Is Chess Art?

Is Chess Art?

| 190 | Strategy

Is chess art?

I bet that’s not the first time you’ve been asked that, or something like it. To the basic question, all kinds of answers have been offered, sometimes logical, sometimes passionate, sometimes contrived. Many might wonder whether the question should even be posed. After all, chess isn’t art. It's play. It’s a game.

But let’s explore this. How come countless works of art seem inspired by chess? Moreover, why do players and writers often draw upon the language of art to describe or embellish chess ideas? Is there something inherently aesthetic about the game that lends itself to such depictions? Or is portraying chess as artwork done tendentiously by chess exponents because they feel the game is indeed art and want the rest of us to believe it also?

Now art and beauty tend to go together. Right? If a creation is deemed artful, it may very well be judged as beautiful. It seems absurd to ask, therefore, is there real beauty in chess? Of course, there is, many of us would cry out. Assuming that’s true, what makes a chess move, position, motif, or idea beautiful?

You may say it has to do with pattern, theme, economy, surprise and the like, since all of that and more are traditionally cited to justify representing chess as being artful and beautiful. But aren’t those characterizations equally applicable to the world of mathematical aesthetics? Accordingly, shouldn't mathematics have primacy over chess? And if so, are we merely borrowing terms from one discipline and subjectively imposing them on our own chess sensibilities and explanations?

Then there’s intuition. What role does it play in our noble game? I ask that because artistic players are stereotypically labeled as being intuitive. Isn’t it commonly held that playing intuitively is the mark of the artist? Or does it come down to appearance? Do certain players practice and study so much that they’re able to convey the look of naturalness when they don’t actually possess that quality to begin with?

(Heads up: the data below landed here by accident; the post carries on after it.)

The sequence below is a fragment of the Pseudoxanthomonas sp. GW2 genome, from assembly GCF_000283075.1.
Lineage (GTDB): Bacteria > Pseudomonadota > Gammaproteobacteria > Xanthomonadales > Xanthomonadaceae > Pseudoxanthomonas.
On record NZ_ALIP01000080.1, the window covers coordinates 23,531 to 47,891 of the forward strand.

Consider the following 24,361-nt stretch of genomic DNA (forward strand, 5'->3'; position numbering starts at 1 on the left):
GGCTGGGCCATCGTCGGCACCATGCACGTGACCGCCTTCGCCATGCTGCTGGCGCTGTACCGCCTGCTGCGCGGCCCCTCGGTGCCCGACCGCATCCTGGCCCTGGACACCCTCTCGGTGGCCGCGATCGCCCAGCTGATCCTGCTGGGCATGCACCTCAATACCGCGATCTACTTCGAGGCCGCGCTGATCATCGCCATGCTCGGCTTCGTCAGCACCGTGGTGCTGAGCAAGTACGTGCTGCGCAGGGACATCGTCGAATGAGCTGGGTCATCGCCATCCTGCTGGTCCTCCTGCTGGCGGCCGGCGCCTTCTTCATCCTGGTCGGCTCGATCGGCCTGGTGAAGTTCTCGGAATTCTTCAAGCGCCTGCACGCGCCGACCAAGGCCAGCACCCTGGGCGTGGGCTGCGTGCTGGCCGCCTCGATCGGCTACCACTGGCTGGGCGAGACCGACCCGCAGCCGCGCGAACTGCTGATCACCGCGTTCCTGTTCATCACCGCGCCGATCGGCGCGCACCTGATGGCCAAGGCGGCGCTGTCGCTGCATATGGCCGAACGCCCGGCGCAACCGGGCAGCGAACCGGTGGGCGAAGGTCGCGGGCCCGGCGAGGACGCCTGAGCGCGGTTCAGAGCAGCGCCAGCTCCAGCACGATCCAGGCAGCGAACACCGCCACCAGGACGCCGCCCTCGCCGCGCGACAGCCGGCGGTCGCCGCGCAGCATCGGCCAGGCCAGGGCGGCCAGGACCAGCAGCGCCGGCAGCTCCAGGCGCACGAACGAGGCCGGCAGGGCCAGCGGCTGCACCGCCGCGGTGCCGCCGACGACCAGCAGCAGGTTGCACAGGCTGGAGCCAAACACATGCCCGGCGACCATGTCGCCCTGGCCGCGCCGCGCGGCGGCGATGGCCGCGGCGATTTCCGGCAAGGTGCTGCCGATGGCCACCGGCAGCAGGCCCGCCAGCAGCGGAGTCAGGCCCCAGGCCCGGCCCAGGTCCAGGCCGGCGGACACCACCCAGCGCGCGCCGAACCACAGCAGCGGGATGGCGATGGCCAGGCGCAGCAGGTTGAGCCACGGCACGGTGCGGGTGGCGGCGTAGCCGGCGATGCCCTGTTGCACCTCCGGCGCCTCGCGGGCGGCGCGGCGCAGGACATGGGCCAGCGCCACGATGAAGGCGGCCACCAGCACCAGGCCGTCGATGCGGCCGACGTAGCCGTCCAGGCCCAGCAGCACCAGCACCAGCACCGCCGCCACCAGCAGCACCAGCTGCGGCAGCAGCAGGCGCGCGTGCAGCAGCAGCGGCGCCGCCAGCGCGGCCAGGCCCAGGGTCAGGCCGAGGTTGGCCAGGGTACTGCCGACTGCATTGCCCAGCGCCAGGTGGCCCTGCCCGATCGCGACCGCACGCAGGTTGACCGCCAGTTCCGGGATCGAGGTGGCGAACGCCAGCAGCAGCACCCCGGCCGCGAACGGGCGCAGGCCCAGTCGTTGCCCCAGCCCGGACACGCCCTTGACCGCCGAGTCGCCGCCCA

So far I’ve been asking questions and not answering any. That’s so like me. But it also signals a new direction for this column.

In my daily practice I generally answer questions. In fact, I’ve answered so many through the years I can hear myself talking. Instead of answering questions, however, maybe more can be accomplished by asking them. Isn’t there an old adage that says if you ask the right question you practically have the answer?

Don’t get me wrong. I love answering questions. But do you know who has the best answers? You, the readers! Many of you are incredibly smart, and as a group you know far more than any individual. To be sure, in toto, you're almost omniscient.

So this is what I plan to do. Each month I’ll begin with a little essay on some aspect of chess. In that short piece I’ll suggest a batch of related questions and topics. Then I’ll wait for your comments to come in. As they do, I’ll share my own reflections as soon as I can, to keep our dialectic flowing. You won’t have to drag along for a month to see my responses, and I promise not to be too nasty or supercilious. (Try smiling. I like you better that way.)

Once again, the topic for this month is “chess as art.”

You don’t have to quote Aristotle or Schopenhauer or any of those other dead guys. We’d rather hear from you. Besides, you’re funnier than they ever were.

May Caissa do her aesthetic best (if not her humorous best) to shine epiphany on all you have to say.

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